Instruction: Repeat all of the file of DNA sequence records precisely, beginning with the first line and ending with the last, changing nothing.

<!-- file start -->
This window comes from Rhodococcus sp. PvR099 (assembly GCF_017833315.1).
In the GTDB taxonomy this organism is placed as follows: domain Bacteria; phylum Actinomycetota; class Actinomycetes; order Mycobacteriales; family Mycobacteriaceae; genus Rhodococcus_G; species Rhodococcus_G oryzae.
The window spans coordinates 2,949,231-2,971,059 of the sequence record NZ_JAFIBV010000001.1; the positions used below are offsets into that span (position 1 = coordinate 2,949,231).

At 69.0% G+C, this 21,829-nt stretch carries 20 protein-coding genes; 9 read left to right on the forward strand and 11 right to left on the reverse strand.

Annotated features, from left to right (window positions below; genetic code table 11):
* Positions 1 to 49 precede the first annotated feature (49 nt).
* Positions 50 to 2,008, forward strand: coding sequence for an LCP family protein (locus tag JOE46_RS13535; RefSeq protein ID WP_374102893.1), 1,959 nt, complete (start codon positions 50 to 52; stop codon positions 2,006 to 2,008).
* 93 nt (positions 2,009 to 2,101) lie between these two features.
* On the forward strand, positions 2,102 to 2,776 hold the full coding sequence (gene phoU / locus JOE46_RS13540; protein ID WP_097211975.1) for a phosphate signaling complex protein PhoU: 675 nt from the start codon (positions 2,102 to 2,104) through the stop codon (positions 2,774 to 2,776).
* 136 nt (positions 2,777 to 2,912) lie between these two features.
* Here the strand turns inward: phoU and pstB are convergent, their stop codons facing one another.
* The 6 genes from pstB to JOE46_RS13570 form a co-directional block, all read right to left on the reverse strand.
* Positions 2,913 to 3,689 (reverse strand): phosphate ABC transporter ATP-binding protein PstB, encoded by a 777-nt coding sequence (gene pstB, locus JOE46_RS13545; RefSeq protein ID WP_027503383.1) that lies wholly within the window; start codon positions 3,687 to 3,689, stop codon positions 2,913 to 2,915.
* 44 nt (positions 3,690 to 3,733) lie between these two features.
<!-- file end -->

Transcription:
This window comes from Rhodococcus sp. PvR099 (assembly GCF_017833315.1).
In the GTDB taxonomy this organism is placed as follows: domain Bacteria; phylum Actinomycetota; class Actinomycetes; order Mycobacteriales; family Mycobacteriaceae; genus Rhodococcus_G; species Rhodococcus_G oryzae.
The window spans coordinates 2,949,231-2,971,059 of the sequence record NZ_JAFIBV010000001.1; the positions used below are offsets into that span (position 1 = coordinate 2,949,231).

At 69.0% G+C, this 21,829-nt stretch carries 20 protein-coding genes; 9 read left to right on the forward strand and 11 right to left on the reverse strand.

Annotated features, from left to right (window positions below; genetic code table 11):
* Positions 1 to 49 precede the first annotated feature (49 nt).
* Positions 50 to 2,008, forward strand: coding sequence for an LCP family protein (locus tag JOE46_RS13535; RefSeq protein ID WP_374102893.1), 1,959 nt, complete (start codon positions 50 to 52; stop codon positions 2,006 to 2,008).
* 93 nt (positions 2,009 to 2,101) lie between these two features.
* On the forward strand, positions 2,102 to 2,776 hold the full coding sequence (gene phoU / locus JOE46_RS13540; protein ID WP_097211975.1) for a phosphate signaling complex protein PhoU: 675 nt from the start codon (positions 2,102 to 2,104) through the stop codon (positions 2,774 to 2,776).
* 136 nt (positions 2,777 to 2,912) lie between these two features.
* Here the strand turns inward: phoU and pstB are convergent, their stop codons facing one another.
* The 6 genes from pstB to JOE46_RS13570 form a co-directional block, all read right to left on the reverse strand.
* Positions 2,913 to 3,689 (reverse strand): phosphate ABC transporter ATP-binding protein PstB, encoded by a 777-nt coding sequence (gene pstB, locus JOE46_RS13545; RefSeq protein ID WP_027503383.1) that lies wholly within the window; start codon positions 3,687 to 3,689, stop codon positions 2,913 to 2,915.
* 44 nt (positions 3,690 to 3,733) lie between these two features.